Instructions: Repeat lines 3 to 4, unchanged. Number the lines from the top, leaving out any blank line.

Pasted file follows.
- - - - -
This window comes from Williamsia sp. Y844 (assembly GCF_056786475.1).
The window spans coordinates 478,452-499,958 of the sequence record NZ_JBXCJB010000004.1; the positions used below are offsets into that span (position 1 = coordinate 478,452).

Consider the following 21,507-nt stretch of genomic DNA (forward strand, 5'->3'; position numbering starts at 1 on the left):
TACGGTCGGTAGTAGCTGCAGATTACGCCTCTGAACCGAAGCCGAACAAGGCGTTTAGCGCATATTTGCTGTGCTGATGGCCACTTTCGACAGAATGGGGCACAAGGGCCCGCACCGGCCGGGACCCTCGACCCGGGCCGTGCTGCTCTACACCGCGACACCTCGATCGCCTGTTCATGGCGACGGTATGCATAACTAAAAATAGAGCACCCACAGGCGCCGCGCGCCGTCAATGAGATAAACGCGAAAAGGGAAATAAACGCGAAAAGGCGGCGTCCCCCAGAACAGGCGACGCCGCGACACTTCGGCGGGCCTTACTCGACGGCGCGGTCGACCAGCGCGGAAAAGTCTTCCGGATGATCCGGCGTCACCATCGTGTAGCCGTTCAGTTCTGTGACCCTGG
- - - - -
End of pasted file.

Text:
Consider the following 21,507-nt stretch of genomic DNA (forward strand, 5'->3'; position numbering starts at 1 on the left):
TACGGTCGGTAGTAGCTGCAGATTACGCCTCTGAACCGAAGCCGAACAAGGCGTTTAGCGCATATTTGCTGTGCTGATGGCCACTTTCGACAGAATGGGGCACAAGGGCCCGCACCGGCCGGGACCCTCGACCCGGGCCGTGCTGCTCTACACCGCGACACCTCGATCGCCTGTTCATGGCGACGGTATGCATAACTAAAAATAGAGCACCCACAGGCGCCGCGCGCCGTCAATGAGATAAACGCGAAAAGGGAAATAAACGCGAAAAGGCGGCGTCCCCCAGAACAGGCGACGCCGCGACACTTCGGCGGGCCTTACTCGACGGCGCGGTCGACCAGCGCGGAAAAGTCTTCCGGATGATCCGGCGTCACCATCGTGTAGCCGTTCAGTTCTGTGACCCTGG